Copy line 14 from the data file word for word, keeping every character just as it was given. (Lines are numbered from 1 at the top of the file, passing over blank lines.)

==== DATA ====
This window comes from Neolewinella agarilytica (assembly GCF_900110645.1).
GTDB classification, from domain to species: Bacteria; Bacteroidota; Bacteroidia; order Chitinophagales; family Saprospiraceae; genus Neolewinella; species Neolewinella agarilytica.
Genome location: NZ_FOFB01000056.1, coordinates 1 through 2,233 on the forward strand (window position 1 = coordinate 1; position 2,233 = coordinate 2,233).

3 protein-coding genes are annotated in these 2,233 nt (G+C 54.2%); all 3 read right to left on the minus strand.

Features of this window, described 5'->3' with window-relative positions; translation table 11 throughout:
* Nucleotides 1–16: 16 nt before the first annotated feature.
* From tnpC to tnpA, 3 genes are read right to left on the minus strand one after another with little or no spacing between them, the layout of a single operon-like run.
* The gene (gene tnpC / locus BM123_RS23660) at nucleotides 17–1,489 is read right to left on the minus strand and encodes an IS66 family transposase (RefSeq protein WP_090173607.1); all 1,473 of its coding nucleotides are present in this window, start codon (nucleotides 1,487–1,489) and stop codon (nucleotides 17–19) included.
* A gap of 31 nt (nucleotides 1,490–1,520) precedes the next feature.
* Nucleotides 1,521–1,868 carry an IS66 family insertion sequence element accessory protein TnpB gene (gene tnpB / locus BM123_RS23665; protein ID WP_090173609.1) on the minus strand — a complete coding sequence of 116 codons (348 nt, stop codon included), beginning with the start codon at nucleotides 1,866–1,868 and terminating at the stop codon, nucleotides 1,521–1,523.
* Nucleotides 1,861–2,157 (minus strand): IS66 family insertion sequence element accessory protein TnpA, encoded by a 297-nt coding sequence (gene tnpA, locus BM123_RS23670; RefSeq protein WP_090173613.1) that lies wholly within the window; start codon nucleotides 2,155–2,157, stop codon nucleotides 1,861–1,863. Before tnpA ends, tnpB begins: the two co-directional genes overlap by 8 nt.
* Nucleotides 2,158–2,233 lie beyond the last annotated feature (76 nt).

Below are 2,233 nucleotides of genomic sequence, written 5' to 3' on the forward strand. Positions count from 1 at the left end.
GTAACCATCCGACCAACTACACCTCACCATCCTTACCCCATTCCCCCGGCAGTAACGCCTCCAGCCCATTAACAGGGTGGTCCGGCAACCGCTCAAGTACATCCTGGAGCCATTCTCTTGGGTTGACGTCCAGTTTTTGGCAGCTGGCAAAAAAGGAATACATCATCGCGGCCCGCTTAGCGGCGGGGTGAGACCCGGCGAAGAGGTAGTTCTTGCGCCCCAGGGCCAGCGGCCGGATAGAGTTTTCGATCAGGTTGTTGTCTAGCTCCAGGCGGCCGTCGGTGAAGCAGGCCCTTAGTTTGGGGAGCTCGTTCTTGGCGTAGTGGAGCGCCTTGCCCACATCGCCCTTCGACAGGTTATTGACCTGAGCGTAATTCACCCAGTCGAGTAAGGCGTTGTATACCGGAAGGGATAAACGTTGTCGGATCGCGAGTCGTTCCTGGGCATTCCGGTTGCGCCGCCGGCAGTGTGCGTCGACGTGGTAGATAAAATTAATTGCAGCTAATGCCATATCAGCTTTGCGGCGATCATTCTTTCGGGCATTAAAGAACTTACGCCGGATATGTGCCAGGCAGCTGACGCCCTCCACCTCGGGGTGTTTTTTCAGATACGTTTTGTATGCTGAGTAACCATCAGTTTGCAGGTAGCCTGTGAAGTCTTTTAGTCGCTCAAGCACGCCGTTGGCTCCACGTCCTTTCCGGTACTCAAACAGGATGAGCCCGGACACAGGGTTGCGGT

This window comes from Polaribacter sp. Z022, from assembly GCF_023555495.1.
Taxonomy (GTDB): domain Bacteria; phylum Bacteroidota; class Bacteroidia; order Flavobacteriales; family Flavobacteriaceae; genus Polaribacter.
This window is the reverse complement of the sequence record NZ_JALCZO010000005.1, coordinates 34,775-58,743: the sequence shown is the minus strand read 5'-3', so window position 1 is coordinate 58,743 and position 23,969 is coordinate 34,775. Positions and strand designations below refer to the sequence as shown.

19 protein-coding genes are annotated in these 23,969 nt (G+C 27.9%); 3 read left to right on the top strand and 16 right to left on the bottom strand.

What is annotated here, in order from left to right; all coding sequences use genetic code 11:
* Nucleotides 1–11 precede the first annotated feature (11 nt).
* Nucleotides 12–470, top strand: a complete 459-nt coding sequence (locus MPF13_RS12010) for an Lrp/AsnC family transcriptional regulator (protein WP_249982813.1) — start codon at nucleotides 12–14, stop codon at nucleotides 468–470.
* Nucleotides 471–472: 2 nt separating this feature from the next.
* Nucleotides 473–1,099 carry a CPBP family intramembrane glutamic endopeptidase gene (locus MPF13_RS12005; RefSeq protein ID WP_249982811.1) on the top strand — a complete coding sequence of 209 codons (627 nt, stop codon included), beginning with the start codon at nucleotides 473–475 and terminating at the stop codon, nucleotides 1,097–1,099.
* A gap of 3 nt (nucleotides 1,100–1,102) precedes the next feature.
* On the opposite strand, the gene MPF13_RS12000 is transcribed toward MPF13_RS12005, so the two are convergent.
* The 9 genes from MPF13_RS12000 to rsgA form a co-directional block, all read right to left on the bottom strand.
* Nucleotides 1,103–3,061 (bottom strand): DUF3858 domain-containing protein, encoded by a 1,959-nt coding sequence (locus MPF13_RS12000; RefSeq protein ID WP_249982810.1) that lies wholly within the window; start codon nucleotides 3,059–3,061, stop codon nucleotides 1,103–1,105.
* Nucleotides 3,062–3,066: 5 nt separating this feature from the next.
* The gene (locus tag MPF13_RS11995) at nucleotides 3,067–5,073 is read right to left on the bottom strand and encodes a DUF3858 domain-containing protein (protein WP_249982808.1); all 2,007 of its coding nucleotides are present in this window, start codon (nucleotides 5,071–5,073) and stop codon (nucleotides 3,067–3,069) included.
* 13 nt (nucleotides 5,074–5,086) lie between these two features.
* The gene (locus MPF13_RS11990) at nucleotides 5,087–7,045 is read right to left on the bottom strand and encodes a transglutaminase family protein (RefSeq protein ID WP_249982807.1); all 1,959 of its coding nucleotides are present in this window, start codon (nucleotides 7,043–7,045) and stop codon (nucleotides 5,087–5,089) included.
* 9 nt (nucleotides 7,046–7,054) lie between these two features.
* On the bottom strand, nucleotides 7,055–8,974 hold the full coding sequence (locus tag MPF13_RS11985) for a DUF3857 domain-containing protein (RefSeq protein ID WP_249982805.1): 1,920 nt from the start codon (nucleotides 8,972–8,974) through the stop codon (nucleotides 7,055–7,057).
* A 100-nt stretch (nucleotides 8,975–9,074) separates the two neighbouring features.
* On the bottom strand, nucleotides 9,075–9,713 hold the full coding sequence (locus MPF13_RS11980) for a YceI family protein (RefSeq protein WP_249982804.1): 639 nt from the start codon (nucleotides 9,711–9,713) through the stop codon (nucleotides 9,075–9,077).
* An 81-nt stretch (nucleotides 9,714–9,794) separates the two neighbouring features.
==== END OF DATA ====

GTAACCATCCGACCAACTACACCTCACCATCCTTACCCCATTCCCCCGGCAGTAACGCCTCCAGCCCATTAACAGGGTGGTCCGGCAACCGCTCAAGTACATCCTGGAGCCATTCTCTTGGGTTGACGTCCAGTTTTTGGCAGCTGGCAAAAAAGGAATACATCATCGCGGCCCGCTTAGCGGCGGGGTGAGACCCGGCGAAGAGGTAGTTCTTGCGCCCCAGGGCCAGCGGCCGGATAGAGTTTTCGATCAGGTTGTTGTCTAGCTCCAGGCGGCCGTCGGTGAAGCAGGCCCTTAGTTTGGGGAGCTCGTTCTTGGCGTAGTGGAGCGCCTTGCCCACATCGCCCTTCGACAGGTTATTGACCTGAGCGTAATTCACCCAGTCGAGTAAGGCGTTGTATACCGGAAGGGATAAACGTTGTCGGATCGCGAGTCGTTCCTGGGCATTCCGGTTGCGCCGCCGGCAGTGTGCGTCGACGTGGTAGATAAAATTAATTGCAGCTAATGCCATATCAGCTTTGCGGCGATCATTCTTTCGGGCATTAAAGAACTTACGCCGGATATGTGCCAGGCAGCTGACGCCCTCCACCTCGGGGTGTTTTTTCAGATACGTTTTGTATGCTGAGTAACCATCAGTTTGCAGGTAGCCTGTGAAGTCTTTTAGTCGCTCAAGCACGCCGTTGGCTCCACGTCCTTTCCGGTACTCAAACAGGATGAGCCCGGACACAGGGTTGCGGT